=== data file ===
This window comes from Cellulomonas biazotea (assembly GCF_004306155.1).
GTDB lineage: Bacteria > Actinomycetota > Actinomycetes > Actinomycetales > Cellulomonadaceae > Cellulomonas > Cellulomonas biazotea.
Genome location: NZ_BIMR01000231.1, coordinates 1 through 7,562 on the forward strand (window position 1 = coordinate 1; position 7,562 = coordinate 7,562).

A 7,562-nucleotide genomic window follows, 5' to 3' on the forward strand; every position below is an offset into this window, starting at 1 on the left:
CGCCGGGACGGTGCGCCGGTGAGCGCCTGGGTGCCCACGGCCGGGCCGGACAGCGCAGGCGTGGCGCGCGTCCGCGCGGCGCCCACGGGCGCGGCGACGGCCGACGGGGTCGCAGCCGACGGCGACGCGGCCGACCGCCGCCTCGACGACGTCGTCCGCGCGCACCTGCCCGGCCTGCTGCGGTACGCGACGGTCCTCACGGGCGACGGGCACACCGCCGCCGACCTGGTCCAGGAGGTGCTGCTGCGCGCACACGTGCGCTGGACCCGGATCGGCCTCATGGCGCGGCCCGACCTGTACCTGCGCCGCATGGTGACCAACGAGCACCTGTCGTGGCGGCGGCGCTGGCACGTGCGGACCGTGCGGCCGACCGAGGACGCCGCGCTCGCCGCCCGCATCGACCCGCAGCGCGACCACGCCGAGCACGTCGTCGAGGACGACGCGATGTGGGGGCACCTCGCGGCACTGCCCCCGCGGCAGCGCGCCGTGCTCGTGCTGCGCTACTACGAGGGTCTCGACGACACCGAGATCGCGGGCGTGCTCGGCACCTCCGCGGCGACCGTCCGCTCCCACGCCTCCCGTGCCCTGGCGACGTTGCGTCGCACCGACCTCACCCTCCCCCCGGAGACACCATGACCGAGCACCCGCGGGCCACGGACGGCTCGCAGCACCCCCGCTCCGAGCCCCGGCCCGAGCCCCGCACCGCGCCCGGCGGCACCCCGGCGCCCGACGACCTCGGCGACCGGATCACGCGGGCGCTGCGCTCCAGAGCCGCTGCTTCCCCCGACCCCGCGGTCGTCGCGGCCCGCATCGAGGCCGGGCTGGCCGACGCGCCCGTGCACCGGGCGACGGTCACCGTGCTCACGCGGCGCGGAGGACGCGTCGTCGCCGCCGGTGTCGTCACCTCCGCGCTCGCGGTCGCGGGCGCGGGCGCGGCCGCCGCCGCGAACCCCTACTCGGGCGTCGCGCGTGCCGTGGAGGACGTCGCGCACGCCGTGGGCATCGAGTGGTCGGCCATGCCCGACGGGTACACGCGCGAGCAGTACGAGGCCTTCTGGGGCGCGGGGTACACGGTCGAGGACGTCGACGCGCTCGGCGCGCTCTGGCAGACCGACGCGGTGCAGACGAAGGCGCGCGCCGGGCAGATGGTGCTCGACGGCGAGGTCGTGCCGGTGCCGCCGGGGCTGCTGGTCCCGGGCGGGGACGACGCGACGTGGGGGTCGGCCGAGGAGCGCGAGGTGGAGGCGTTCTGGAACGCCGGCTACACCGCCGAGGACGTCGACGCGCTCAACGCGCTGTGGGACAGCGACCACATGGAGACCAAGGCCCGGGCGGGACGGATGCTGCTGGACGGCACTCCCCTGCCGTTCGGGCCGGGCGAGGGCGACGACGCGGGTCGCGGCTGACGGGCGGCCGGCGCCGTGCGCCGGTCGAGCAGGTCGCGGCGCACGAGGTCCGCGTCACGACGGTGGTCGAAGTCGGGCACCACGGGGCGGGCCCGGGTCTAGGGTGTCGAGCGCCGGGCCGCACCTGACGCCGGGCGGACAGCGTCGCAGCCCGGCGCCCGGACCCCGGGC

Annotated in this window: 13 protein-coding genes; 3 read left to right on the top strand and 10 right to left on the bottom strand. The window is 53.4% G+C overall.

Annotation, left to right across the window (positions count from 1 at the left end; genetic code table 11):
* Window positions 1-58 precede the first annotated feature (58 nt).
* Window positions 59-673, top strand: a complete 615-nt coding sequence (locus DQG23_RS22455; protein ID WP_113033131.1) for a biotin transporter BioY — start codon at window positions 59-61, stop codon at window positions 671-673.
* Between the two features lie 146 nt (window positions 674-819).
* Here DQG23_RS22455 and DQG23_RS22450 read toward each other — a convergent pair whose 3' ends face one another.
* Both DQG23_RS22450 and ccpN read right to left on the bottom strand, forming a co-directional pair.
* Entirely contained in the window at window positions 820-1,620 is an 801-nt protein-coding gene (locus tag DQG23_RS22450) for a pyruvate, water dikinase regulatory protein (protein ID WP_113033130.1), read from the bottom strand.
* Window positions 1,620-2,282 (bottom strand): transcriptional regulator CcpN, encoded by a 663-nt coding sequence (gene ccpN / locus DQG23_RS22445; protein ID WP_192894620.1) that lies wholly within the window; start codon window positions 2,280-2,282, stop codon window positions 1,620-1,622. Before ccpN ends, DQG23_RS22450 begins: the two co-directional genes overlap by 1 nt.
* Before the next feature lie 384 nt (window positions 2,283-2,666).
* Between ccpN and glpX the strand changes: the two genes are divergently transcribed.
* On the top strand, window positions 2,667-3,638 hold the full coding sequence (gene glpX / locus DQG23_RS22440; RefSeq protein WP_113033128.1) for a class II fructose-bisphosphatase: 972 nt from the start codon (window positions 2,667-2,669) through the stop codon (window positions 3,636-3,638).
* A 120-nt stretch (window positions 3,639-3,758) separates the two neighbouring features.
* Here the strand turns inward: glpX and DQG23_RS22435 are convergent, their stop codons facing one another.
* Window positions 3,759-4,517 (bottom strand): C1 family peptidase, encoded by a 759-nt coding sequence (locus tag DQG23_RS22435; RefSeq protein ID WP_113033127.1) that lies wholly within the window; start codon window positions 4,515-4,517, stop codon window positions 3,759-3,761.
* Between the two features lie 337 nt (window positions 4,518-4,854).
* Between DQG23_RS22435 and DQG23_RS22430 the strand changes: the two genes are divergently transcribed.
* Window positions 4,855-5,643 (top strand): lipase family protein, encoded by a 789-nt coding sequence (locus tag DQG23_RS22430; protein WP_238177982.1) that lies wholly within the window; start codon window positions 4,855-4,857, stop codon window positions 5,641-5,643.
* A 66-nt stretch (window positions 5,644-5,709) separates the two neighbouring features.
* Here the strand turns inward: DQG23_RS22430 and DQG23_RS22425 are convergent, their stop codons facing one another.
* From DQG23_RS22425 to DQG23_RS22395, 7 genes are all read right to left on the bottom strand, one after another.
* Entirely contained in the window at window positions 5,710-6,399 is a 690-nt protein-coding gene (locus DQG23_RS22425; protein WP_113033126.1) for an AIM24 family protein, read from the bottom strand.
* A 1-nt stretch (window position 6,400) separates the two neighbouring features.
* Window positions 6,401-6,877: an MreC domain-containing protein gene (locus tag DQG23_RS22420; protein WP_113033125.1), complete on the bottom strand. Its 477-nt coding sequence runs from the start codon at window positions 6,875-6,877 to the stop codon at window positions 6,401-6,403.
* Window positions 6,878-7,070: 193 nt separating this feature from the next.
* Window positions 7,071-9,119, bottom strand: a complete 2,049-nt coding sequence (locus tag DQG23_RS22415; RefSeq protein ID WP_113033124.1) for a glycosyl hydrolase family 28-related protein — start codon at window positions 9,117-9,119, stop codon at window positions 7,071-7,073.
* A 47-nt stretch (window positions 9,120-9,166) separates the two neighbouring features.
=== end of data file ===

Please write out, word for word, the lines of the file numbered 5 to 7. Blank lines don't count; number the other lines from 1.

CGCCGGGACGGTGCGCCGGTGAGCGCCTGGGTGCCCACGGCCGGGCCGGACAGCGCAGGCGTGGCGCGCGTCCGCGCGGCGCCCACGGGCGCGGCGACGGCCGACGGGGTCGCAGCCGACGGCGACGCGGCCGACCGCCGCCTCGACGACGTCGTCCGCGCGCACCTGCCCGGCCTGCTGCGGTACGCGACGGTCCTCACGGGCGACGGGCACACCGCCGCCGACCTGGTCCAGGAGGTGCTGCTGCGCGCACACGTGCGCTGGACCCGGATCGGCCTCATGGCGCGGCCCGACCTGTACCTGCGCCGCATGGTGACCAACGAGCACCTGTCGTGGCGGCGGCGCTGGCACGTGCGGACCGTGCGGCCGACCGAGGACGCCGCGCTCGCCGCCCGCATCGACCCGCAGCGCGACCACGCCGAGCACGTCGTCGAGGACGACGCGATGTGGGGGCACCTCGCGGCACTGCCCCCGCGGCAGCGCGCCGTGCTCGTGCTGCGCTACTACGAGGGTCTCGACGACACCGAGATCGCGGGCGTGCTCGGCACCTCCGCGGCGACCGTCCGCTCCCACGCCTCCCGTGCCCTGGCGACGTTGCGTCGCACCGACCTCACCCTCCCCCCGGAGACACCATGACCGAGCACCCGCGGGCCACGGACGGCTCGCAGCACCCCCGCTCCGAGCCCCGGCCCGAGCCCCGCACCGCGCCCGGCGGCACCCCGGCGCCCGACGACCTCGGCGACCGGATCACGCGGGCGCTGCGCTCCAGAGCCGCTGCTTCCCCCGACCCCGCGGTCGTCGCGGCCCGCATCGAGGCCGGGCTGGCCGACGCGCCCGTGCACCGGGCGACGGTCACCGTGCTCACGCGGCGCGGAGGACGCGTCGTCGCCGCCGGTGTCGTCACCTCCGCGCTCGCGGTCGCGGGCGCGGGCGCGGCCGCCGCCGCGAACCCCTACTCGGGCGTCGCGCGTGCCGTGGAGGACGTCGCGCACGCCGTGGGCATCGAGTGGTCGGCCATGCCCGACGGGTACACGCGCGAGCAGTACGAGGCCTTCTGGGGCGCGGGGTACACGGTCGAGGACGTCGACGCGCTCGGCGCGCTCTGGCAGACCGACGCGGTGCAGACGAAGGCGCGCGCCGGGCAGATGGTGCTCGACGGCGAGGTCGTGCCGGTGCCGCCGGGGCTGCTGGTCCCGGGCGGGGACGACGCGACGTGGGGGTCGGCCGAGGAGCGCGAGGTGGAGGCGTTCTGGAACGCCGGCTACACCGCCGAGGACGTCGACGCGCTCAACGCGCTGTGGGACAGCGACCACATGGAGACCAAGGCCCGGGCGGGACGGATGCTGCTGGACGGCACTCCCCTGCCGTTCGGGCCGGGCGAGGGCGACGACGCGGGTCGCGGCTGACGGGCGGCCGGCGCCGTGCGCCGGTCGAGCAGGTCGCGGCGCACGAGGTCCGCGTCACGACGGTGGTCGAAGTCGGGCACCACGGGGCGGGCCCGGGTCTAGGGTGTCGAGCGCCGGGCCGCACCTGACGCCGGGCGGACAGCGTCGCAGCCCGGCGCCCGGACCCCGGGC

Annotated in this window: 13 protein-coding genes; 3 read left to right on the top strand and 10 right to left on the bottom strand. The window is 53.4% G+C overall.

Annotation, left to right across the window (positions count from 1 at the left end; genetic code table 11):